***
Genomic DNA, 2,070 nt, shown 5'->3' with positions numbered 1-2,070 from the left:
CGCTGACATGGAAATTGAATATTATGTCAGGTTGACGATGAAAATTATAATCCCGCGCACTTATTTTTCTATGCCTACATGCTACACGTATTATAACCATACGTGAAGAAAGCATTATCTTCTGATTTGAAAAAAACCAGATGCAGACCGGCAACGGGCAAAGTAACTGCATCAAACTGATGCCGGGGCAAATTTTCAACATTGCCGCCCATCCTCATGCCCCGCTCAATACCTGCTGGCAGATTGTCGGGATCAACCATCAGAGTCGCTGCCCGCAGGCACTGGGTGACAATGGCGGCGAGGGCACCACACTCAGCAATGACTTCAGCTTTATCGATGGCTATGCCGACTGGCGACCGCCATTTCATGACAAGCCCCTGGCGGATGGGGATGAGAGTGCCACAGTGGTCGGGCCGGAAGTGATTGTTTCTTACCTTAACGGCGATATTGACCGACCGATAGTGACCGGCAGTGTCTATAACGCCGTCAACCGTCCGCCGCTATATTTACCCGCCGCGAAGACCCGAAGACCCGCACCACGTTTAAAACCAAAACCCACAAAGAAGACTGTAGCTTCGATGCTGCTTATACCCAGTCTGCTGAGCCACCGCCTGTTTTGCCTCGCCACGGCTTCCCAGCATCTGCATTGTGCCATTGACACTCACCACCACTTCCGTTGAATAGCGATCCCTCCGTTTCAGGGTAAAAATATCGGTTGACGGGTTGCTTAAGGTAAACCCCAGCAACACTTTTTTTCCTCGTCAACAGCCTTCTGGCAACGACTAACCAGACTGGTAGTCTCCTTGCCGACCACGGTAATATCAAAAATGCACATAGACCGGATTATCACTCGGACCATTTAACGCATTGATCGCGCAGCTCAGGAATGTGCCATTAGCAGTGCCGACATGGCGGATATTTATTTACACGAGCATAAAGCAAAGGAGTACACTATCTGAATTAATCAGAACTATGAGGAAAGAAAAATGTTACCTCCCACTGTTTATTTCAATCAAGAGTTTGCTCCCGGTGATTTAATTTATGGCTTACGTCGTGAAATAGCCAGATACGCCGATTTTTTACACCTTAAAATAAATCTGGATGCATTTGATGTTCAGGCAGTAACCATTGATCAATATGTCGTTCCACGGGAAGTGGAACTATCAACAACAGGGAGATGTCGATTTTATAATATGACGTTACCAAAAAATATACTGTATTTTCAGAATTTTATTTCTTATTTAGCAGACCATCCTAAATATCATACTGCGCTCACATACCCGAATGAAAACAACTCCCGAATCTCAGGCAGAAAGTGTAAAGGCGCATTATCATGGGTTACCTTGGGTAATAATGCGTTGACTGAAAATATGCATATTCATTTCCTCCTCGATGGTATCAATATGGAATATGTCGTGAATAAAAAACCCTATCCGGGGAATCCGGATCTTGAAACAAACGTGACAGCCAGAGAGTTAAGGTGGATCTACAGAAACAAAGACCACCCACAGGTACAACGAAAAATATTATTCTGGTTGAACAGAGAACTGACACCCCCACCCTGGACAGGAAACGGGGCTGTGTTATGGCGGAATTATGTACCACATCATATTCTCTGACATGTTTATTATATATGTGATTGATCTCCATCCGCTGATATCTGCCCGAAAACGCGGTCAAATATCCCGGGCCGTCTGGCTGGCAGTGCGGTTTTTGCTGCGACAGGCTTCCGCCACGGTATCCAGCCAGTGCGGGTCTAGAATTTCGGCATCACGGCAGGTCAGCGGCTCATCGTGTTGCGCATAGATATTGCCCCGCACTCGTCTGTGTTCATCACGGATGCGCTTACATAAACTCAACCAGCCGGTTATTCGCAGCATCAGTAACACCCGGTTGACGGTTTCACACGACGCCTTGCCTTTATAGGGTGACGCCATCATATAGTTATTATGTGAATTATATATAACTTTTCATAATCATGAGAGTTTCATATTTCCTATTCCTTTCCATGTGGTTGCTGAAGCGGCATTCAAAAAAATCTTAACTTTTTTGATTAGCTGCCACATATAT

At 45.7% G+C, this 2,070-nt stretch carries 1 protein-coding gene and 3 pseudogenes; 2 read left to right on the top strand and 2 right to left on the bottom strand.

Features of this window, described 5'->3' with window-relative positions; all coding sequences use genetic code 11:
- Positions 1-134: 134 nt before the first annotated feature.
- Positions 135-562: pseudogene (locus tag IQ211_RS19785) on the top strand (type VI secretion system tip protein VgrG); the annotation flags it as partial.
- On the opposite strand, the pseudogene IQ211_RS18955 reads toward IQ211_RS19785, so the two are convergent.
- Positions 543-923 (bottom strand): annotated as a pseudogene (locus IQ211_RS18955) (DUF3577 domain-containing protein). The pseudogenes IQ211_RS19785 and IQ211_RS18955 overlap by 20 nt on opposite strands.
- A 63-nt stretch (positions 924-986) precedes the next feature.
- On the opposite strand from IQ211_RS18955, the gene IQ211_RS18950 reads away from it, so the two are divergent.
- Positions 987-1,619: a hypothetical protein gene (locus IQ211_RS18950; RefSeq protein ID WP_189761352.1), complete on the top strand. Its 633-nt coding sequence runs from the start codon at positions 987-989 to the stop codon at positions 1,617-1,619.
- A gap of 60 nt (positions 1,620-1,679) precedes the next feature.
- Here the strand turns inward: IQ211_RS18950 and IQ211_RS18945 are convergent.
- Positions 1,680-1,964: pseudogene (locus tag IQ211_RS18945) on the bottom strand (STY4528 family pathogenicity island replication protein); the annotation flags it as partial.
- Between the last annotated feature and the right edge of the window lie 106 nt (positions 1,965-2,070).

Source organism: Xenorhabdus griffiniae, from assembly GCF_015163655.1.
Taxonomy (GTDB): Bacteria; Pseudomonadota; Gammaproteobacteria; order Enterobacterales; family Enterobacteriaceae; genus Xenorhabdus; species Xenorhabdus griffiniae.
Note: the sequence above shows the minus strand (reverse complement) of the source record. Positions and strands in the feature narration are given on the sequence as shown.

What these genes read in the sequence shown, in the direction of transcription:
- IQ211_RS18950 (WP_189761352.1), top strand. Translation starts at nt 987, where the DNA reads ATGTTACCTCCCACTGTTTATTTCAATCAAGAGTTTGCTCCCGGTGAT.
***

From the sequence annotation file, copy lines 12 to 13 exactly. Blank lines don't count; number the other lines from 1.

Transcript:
- A gap of 60 nt (positions 1,620-1,679) precedes the next feature.
- Here the strand turns inward: IQ211_RS18950 and IQ211_RS18945 are convergent.